George HW Bush personally asked Michael W Smith to sing 'Friends' at his funeral

Michael W. Smith performs the song "Friends" at George H.W. Bush's funeral at the Washington National Cathedral in Washington, D.C. on Dec. 5, 2018. | (SCREENSHOT: CBS NEWS)

Attendees of President George H. W. Bush’s funeral on Wednesday were serenaded by Grammy Award-winning Christian singer-songwriter Michael W. Smith at the late president’s request.

On the day before Bush’s memorial service at the Washington National Cathedral, Smith sat down with the Christian Broadcasting Network to talk about his decades-long relationship with the one-term president and former vice president.

Smith, who is known for his career as both a mainstream and contemporary Christian artist, explained that the last time he saw 41st president was about three months ago. During their meeting, Smith said, he was asked by the 94-year-old if he would sing his 1982 song “Friends” at his funeral service when he passed away.

"As we were leaving, we just gave him a hug and said 'We love you. We love you.  So good to see you,’” Smith told CBN News. "And about the time we leaving, he put his finger in the air and had that sparkle in his eyes and said: 'Friends are friends forever.' Deb and I walked out of there thinking this might be the last time that we see him."

To Smith, there aren’t enough words to describe the honor of being asked to sing at Bush’s funeral.

“[It] means something because I have been friends with him for 29 years,” Smith said. “And so, the fact that he wanted me to sing at his funeral is just an honor beyond words.”

Smith was accompanied in performing the song by the Armed Forces Chorus, the U.S. Marine Orchestra and the National Cathedral Choir. He also posted a rehearsal video of the performance to his Instagram page on Tuesday.

In a 2003 op-ed published by, Smith explained how his friendship with Bush began in 1989 when he performed in NBC’s “Christmas in Washington” special.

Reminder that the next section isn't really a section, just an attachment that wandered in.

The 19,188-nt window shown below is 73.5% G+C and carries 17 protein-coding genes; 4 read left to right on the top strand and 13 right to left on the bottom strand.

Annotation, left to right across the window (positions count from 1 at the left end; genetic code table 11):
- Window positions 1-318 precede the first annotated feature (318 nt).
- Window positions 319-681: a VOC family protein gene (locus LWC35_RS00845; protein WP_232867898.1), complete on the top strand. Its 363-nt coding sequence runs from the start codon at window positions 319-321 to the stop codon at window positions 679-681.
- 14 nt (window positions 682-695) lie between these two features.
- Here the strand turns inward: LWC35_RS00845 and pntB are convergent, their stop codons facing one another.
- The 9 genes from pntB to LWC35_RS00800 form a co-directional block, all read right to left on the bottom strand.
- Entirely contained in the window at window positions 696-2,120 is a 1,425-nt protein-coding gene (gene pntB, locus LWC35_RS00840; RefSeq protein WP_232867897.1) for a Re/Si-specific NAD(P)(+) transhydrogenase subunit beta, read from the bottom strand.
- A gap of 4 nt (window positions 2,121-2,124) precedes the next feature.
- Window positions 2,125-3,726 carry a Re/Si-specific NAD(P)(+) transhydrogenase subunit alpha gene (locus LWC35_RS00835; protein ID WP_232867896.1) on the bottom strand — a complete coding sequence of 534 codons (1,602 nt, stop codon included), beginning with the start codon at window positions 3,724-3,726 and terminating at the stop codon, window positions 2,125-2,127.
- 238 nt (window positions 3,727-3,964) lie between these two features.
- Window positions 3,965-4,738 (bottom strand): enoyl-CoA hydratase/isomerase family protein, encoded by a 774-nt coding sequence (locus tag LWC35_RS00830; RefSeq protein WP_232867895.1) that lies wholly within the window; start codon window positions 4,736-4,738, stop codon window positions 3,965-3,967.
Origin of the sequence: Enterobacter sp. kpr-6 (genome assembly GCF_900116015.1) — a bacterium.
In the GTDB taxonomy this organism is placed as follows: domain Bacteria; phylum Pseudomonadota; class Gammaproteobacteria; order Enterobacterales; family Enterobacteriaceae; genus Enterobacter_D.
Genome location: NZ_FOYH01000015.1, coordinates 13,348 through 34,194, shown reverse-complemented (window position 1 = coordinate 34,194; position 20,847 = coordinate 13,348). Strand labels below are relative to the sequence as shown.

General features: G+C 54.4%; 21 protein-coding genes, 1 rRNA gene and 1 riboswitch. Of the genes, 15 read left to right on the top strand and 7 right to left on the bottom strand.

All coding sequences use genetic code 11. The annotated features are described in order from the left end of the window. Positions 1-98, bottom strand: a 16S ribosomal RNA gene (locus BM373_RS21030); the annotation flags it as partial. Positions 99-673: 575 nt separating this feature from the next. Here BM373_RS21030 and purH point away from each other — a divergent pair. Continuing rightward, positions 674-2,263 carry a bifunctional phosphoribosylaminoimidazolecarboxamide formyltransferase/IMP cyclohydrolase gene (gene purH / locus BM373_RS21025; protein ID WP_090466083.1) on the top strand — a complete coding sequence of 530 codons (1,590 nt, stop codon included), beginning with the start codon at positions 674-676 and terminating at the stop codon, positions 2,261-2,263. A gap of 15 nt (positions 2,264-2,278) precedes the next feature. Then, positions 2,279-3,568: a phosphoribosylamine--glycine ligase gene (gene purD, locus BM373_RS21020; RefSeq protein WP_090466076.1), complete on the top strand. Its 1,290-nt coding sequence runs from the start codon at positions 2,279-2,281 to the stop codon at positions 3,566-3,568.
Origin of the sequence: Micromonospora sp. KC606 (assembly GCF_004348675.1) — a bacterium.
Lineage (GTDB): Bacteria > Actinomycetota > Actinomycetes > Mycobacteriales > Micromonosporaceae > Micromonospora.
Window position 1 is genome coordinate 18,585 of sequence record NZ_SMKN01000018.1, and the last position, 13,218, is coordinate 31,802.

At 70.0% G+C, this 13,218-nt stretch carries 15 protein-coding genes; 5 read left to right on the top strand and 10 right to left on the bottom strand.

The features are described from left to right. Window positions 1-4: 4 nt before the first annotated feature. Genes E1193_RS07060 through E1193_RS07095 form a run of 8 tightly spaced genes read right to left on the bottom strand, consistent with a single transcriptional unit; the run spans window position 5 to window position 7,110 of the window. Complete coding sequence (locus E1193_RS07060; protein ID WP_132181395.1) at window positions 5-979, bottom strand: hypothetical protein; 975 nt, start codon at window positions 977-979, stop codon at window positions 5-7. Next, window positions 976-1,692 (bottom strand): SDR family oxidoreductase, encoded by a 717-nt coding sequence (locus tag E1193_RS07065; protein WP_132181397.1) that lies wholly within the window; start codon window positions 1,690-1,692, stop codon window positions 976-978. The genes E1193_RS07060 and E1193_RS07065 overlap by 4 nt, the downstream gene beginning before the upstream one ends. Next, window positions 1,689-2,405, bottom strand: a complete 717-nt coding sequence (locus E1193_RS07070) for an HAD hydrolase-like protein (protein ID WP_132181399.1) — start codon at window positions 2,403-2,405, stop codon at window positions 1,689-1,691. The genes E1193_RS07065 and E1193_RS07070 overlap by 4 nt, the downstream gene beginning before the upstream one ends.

“After the performance, the president asked some of us to come over to the White House. As we passed a piano, President Bush asked me if I’d like to play something. Without thinking, I blurted out, ‘Is it in tune?’ He responded, ‘Well, I hope so!’ And our friendship began,” Smith recalled. “I’ll never forget: I was playing Christmas carols ... in the White House ... for the First Family ... with Olivia Newton-John ... and the whole time I’m thinking, ‘How did I get from Kenova, W.V., to here?’”

Smith explained that he would find himself a few months later in a heated tennis match with Bush’s son, George W., who would later go on to become president in 2001.  

“I spent more time with the younger George when I performed at his brother Jeb’s inauguration as governor of Florida,” Smith explained.  “One of the biggest honors of my career came when George W. Bush asked me to perform at the prayer service honoring his own [presidential] inauguration. It was the first time I ever played the song ‘Above All.’ I was nervous, of course, and I think that I actually sang a few wrong words but I kept playing anyway. I appreciate so much what the Bush family has meant to our country.”

Along with performing at George W. Bush’s inauguration in January 2001, Smith also performed at Billy Graham’s funeral in North Carolina and the late evangelist’s memorial service at the U.S. Capitol earlier this year.

Bush’s funeral was attended by all living former presidents as well as President Donald Trump and First Lady Melania Trump.

Eulogies were given by George W. Bush, former Canadian Prime Minister Brian Mulroney, former Republican Sen. Alan Simpson of Wyoming and Jon Meacham, who authored a biography titled Destiny and Power: The American Odyssey of George Herbert Walker Bush.

The homily was given by the rector of St. Martin’s Episcopal Church in Houston, Russell Levenson Jr., a close friend and family pastor.

“It was a beautiful end. It was a beautiful beginning,” Levenson said. “For a moment, but a moment only, that dear point of light we know as George Herbert Walker Bush dimmed. But it now shines brighter than it ever before has.”

Follow Samuel Smith on Twitter: @IamSamSmith, or Facebook: SamuelSmithCP.

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